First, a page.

This gadget will come in handy if you run out of the water. However, only if you can find a source of water. The main natural one is The Mutitjulu Waterhole, which lies at the foot of the Uluru – follow the signs. The LifeStraw is a cheap and eco-friendly way to get water if you are in a jam.

*Note: You can get water at the visitor’s center.

The YOU SHOULD CARRY THESE EVERYWHERE

Travel EssentialsFirst Aid Kit

Everyone needs a first aid kit when they travel. We also have one on our boat. This particular one is perfect for travel because it’s small, light and can be clipped onto a belt or luggage. This little set contains a whopping 92 items, and it’s only 0.35 pounds!Travel Essentials Sunscreen, this might seem obvious, but there is little shade at Uluru-Kata Tjuta National Park. If you are hiking, you will need a lot of powerful sunscreens. Yes, you can buy it at the resort but at four times the cost. Sunblock

You will need this for your lips! And, if you’re going to be running around in the head net, you might as well have some sass on your lips! Zinka Colored Sunblock Zinc is waterproof, moistening while protective, and it looks great!Travel Essentials Activated Charcoal

In addition to all of the above travel essentials, you should also consider: A Good Pair of Hiking Boots:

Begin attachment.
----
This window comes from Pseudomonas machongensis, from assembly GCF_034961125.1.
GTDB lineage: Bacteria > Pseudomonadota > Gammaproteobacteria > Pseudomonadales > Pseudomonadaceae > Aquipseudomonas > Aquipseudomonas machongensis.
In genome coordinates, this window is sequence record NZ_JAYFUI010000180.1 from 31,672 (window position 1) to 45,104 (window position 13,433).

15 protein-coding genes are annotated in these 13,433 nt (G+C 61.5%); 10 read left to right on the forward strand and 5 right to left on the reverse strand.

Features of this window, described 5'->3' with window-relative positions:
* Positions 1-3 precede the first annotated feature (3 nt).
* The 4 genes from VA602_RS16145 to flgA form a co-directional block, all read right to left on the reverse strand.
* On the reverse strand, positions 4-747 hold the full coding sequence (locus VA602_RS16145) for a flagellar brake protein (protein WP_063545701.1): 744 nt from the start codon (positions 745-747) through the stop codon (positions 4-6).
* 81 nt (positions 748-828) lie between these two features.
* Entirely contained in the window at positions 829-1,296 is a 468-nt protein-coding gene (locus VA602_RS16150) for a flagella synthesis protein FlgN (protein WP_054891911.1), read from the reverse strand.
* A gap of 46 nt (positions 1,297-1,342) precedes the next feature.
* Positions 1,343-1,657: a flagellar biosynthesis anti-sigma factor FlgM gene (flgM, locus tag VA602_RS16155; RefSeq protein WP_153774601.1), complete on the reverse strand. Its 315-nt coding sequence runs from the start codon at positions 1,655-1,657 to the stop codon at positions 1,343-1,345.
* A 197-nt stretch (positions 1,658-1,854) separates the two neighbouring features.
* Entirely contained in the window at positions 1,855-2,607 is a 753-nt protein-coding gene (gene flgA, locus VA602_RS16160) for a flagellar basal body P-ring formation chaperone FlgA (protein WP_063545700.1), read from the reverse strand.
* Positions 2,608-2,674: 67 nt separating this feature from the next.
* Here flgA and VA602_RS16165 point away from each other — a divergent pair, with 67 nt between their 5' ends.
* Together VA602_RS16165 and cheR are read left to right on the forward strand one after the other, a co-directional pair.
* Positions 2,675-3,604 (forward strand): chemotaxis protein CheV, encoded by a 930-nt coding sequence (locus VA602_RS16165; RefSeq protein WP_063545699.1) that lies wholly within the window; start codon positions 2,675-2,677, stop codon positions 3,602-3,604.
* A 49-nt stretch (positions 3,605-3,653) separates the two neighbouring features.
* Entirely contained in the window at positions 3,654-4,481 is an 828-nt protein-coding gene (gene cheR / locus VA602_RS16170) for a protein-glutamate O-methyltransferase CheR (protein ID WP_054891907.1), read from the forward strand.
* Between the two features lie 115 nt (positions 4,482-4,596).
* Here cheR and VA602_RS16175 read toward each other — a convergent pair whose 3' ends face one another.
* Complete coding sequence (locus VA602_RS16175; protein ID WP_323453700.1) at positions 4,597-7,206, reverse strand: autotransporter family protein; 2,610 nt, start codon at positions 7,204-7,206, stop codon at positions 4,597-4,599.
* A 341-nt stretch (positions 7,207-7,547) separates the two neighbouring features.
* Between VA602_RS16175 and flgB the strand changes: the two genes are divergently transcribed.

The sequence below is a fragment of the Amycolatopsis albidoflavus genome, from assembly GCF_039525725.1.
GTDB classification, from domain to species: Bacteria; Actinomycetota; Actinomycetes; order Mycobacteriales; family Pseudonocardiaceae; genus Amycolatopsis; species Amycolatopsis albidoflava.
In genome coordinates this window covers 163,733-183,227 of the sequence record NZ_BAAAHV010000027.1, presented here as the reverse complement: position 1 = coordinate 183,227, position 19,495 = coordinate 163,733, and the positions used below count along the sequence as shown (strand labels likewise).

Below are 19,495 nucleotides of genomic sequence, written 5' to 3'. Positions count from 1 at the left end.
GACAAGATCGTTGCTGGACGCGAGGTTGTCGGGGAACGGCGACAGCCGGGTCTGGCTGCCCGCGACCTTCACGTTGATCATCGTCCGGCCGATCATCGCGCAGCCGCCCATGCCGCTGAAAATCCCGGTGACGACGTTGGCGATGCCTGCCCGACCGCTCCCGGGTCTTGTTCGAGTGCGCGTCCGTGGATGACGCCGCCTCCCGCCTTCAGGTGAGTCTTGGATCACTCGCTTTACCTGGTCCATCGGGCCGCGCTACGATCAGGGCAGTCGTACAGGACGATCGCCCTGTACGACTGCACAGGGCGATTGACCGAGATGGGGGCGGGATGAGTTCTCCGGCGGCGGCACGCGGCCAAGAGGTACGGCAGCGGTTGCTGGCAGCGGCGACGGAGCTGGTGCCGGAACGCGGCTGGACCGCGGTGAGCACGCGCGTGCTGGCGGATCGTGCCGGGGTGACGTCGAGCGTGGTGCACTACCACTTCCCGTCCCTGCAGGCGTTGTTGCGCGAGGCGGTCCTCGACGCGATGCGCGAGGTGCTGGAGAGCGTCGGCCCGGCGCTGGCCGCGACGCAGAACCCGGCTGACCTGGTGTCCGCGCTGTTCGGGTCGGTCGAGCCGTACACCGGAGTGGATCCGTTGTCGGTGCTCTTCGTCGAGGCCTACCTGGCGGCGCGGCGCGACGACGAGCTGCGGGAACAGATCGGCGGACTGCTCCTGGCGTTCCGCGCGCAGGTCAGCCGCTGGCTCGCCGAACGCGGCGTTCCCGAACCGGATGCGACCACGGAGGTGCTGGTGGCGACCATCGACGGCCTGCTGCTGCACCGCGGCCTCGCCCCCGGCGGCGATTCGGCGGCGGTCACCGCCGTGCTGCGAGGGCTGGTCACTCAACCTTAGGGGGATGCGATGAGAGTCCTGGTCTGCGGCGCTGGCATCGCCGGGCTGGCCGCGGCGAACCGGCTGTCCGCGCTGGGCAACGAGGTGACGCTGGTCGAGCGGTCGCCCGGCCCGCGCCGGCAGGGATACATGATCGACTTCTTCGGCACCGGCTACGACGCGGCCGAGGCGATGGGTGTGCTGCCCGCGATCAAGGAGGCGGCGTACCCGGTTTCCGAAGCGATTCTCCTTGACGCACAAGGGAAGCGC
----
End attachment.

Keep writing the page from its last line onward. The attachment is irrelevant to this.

A Good Pair of Long Hiking Pants:

What you need to know about visiting Uluru Australia

  1. Two nights/three days is enough time to explore and take in the main highlights.
  2. There is a free shuttle to and from the airport.  Likewise, there is a free shuttle in the resort that will take you from one hotel to the other.
  3. Skip the balcony view or garden view because it’s pointless.  You cannot possibly open your patio doors due to the sheer number of bugs. Yep, everywhere by the thousand!
  4. If you walk around the base of Uluru, it’s about 5.8 miles. I seriously do not recommend this unless you are into chaffed legs.
  5. It’s blazing hot as a result blisteringly painful—over 100 degrees daily. Even in the early hours, it’s sweltering; hence, why all organized tips leave in the early morning or at sunset.
  6. It would help if you had a mosquito head net. Not for mosquito’s, for flies! You will be eaten alive by flies without the net and repellent does not work! These suckers are immune. I know this from experience. As ridiculous as these things look – pucker up and get one. If you don’t, well, I did warn you!
  7. Do not climb Uluru out of religious respect. As of 2019, climbing Uluru Australia is officially illegal.
  8. Do not photograph the aboriginals without consent; it’s incredibly disrespectful.
  9. There is a grocery store within the resort; you can save some money by buying food and drinks here.

Closing Thoughts:

Should Uluru be on your Itinerary? From my perspective, yes! First of all, this was a bucket list moment for me. The sheer size alone should captivate you if not the size, the striking burnt red colors of the outback should. Uluru is a historical and cultural experience that embodies the outback and is a glimpse into one of the oldest living cultures.  I don’t regret it at all and would go again. For me, this was a must. The iconic red rock symbolized Australia for me and was worth the cost.

Finally, Brian would tell you it’s a giant big red rock in the middle of nowhere, rendering it somewhat pointless. Furthermore, he will also tell you it was overpriced, overrated, and painful.